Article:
12 Things You Should Know About IRNSS, India’s Own GPS System

12:00 pm 12 Jan, 2016

Do you think the “Make in India” concept is just another futile announcement by the Indian Government? Well, not quite! The Indian technological think-tank, ISRO, is all set to unveil India’s very own navigation system — the Indian Regional Navigation Satellite System (IRNSS) — that could compete with America’s Global Positioning System (GPS).

Does this sound new to your ears? Or, are you still wondering about its fruitfulness in spite of ISRO’s famous and profitable Mangal Abhiyan? We have compiled a few important points about the IRNSS right here just for you:


1. The IRNSS will consist of seven satellites — three will be planted in the geostationary orbit while the rest will be planted on the inclined geosynchronous orbit.

All the three orbits will cover the area around the Indian subcontinent.


2. The second of the seven satellites was launched to perfection on 4th April, 2014.

The IRNSS 1B was launched on the 4th April, 2014 at 5:44 PM on the First Launch Pad of Satish Dhawan Space Centre located at Sriharikota. The satellite weighs around 1,432 kg and is being sent on board ISRO’s workhorse PSLV’s XL version. It is the 6th time the XL version of the 44.4m PSLV has been used.


3. The IRNSS is made with a mission life of 10 years.

For the operation of this IRNSS, a minimum of 4 satellites need to be launched.


4. On 28th March, 2015, ISRO successfully launched its 4th satellite — the IRNSS 1D.


5. From marine and terrestrial navigation to tracking vehicles, disaster management and fleet management, the IRNSS’ applications will cover vast areas of interest.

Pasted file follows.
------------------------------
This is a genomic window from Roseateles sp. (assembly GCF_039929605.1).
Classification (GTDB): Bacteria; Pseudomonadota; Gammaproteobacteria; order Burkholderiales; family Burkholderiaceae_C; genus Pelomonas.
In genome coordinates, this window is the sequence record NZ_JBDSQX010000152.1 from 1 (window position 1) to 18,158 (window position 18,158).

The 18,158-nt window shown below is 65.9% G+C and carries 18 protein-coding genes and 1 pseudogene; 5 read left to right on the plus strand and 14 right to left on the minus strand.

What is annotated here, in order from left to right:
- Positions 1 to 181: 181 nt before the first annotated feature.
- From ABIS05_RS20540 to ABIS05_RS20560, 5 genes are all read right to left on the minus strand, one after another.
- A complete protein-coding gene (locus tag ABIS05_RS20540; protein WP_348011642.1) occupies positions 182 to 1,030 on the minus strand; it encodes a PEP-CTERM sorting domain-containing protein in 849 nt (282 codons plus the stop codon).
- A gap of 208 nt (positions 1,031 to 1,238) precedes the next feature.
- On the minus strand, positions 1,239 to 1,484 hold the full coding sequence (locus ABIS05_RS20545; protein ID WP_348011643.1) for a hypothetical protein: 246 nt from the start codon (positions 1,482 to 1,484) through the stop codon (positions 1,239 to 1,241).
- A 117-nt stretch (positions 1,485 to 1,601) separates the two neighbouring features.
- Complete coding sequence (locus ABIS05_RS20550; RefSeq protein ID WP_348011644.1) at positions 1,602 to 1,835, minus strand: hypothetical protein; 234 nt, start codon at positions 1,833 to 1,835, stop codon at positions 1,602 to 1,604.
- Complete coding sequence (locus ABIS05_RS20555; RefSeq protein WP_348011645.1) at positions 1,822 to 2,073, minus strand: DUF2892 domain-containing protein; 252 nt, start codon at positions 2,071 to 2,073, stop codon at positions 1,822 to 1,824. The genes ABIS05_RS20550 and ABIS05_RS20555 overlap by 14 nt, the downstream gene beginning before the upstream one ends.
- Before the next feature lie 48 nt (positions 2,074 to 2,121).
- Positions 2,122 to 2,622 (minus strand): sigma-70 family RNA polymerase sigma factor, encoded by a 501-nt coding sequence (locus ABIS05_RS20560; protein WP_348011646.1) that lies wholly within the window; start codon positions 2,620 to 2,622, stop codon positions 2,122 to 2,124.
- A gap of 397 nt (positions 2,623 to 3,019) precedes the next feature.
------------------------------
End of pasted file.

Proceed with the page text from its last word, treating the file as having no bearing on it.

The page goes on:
Mapping and geodetic data-capture along with precise timing and integration with mobile phones will also be among the important benefits of the IRNSS.


6. According to ISRO, the INRSS will work on similar lines as USA’s GPS, Europe’s Galileo, Russia’s Glonass, Japan’s Quasi Zenith Satellite System and China’s Beidou.

With such a great team of scientists working on it, we can expect IRNSS to be better than the rest.


7. IRNSS 1A — the first satellite — is confirmed to have performed satisfactorily.

The IRNSS 1A has already started to function from its designated slot in the geostationary orbit after extensive tests and evaluations. All the satellites are expected to be operational with effect from July 2016.


8. Although the IRNSS constellation has been designed with seven satellites, in the long run, the ISRO is planning an expansion to 11 satellites.

This is according to the ISRO Chief, K. Radhakrishnan.


 9. All we need to receive the s-band signal from the IRNSS is a small hardware in our handheld devices.

To receive the L-band signals, a code will have to be fed into mobile phone software.


10. Not just ISRO scientists, but senior scientists from the Space Application Centre, Ahmedabad, are also waiting eagerly for the IRNSS to become operational.


11. The best thing about ISRO is that it provides coverage not only over India but around 1500 kilometers from its boundary.


12. Some important applications and benefits of GPS are:

a) Navigation: terrestrial, marine and aerial

b) Precise timing

c) Disaster Management

d) Voice and visual navigation for the drivers

e) Mapping and geodetic data capture

f) Integration with mobile phones

g) Fleet Management along with vehicle tracking

h) Terrestrial Navigation help for the travelers and hikers


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